I went to the grocery store to pick up a couple of things for lunch. It’s a straight shot from the front door to the meat section. I headed to the meat case looking for an alternative protein for lunch.
As I was looking for the specials there were several people arguing about turkeys. This one or that one, the neighbors paid 49 dollars for a turkey.
I then realized it four days till Thanksgiving. Grabbed a package of turkey thighs and a box of dressing. I’m good.
I’ve been busy with projects. Time has got away form me. I’ve got friends coming in the day after Thanksgiving. I got to clean up the house, big time.
What’s this have to do with Writing Steampunk?
What was Thanksgiving like in 1880? There’s little information was on the web. Did they eat turkey? Dressing was common with most meals. It was a way to use old bread. You didn’t waste food in the 1880’s. Ice boxes were somewhat common. Ice was shipped in from the Northeast from ice houses where the frozen top of lakes were chopped up and stored. Still long term storage of food was hard to do. Some food could be salted, brined (as in pickled) or dried.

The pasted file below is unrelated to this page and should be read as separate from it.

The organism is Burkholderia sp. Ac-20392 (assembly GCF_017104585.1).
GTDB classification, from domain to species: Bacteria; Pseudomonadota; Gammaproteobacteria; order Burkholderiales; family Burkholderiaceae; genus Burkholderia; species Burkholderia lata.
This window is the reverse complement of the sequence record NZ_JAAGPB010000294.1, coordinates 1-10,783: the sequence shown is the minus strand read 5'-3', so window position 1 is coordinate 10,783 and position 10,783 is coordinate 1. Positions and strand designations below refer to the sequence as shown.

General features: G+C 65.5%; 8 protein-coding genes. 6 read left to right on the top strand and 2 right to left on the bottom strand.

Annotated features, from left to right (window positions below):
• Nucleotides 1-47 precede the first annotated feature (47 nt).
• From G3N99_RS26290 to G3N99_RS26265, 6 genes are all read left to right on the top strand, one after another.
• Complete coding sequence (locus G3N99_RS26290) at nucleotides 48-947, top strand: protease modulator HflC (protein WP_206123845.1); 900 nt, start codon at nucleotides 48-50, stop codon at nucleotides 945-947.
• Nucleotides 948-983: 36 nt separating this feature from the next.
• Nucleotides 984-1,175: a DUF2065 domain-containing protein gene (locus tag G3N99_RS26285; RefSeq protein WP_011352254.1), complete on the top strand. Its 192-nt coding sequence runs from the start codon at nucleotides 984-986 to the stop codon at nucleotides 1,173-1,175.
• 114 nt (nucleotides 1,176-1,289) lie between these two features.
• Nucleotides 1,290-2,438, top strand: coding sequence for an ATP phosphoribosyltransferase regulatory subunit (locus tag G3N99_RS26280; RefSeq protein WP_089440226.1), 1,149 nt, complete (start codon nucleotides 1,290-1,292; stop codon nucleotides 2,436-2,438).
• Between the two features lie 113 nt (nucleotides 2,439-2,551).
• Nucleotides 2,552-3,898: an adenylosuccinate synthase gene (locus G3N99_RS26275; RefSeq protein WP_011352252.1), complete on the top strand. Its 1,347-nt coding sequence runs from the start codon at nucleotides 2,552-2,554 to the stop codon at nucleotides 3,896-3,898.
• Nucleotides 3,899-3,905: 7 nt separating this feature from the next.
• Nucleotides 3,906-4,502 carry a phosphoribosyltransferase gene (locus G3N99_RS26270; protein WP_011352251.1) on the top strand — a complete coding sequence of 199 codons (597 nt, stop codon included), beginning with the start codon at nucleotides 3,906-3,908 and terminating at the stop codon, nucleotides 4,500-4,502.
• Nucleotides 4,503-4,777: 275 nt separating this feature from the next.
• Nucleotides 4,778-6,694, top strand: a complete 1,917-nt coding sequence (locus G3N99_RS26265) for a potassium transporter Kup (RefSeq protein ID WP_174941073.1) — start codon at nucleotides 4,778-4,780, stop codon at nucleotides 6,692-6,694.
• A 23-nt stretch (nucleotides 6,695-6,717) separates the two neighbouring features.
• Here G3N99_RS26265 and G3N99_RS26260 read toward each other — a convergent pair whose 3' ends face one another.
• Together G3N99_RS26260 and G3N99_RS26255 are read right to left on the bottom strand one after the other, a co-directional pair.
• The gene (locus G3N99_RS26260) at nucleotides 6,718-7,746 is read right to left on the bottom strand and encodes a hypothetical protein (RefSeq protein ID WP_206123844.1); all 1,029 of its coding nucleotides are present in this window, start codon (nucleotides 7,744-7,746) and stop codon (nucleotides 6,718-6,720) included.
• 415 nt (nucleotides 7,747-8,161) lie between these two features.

Canning wasn’t common. A lot of canning still used glass containers. Hard to ship the glass jars making canned goods expensive.
Your character could be working so hard on her river going pile driver hoping to win the new bridge contract that she forgets Thanksgiving is right around the corner. She has to make her mother’s famous turkey biscuits for Thanksgiving.
Or the hero is in a race to develop a steam powered crawler that can travel through deep mud to supply remote areas that has had their crops wiped out by floods. The storms and rain are stopping the air ships from making the run, and it cost too much to send food by airship.
Think of having your hero drop food out of an air ship. Supplying cattle trapped in a snow storm. The enemy cattle baron tries to shoot down and heavily damages your hero’s air ship. Saved by the native Americans that the air ship supplied earlier with food (the cattle food is grain and it wasn’t really meant for them). Think of the big show down between the air ship crew with the Native Americans against the Cattle Baron and his army of werewolf gunslingers.
Stay strong, write on, give thanks. Professor Hyram Voltage.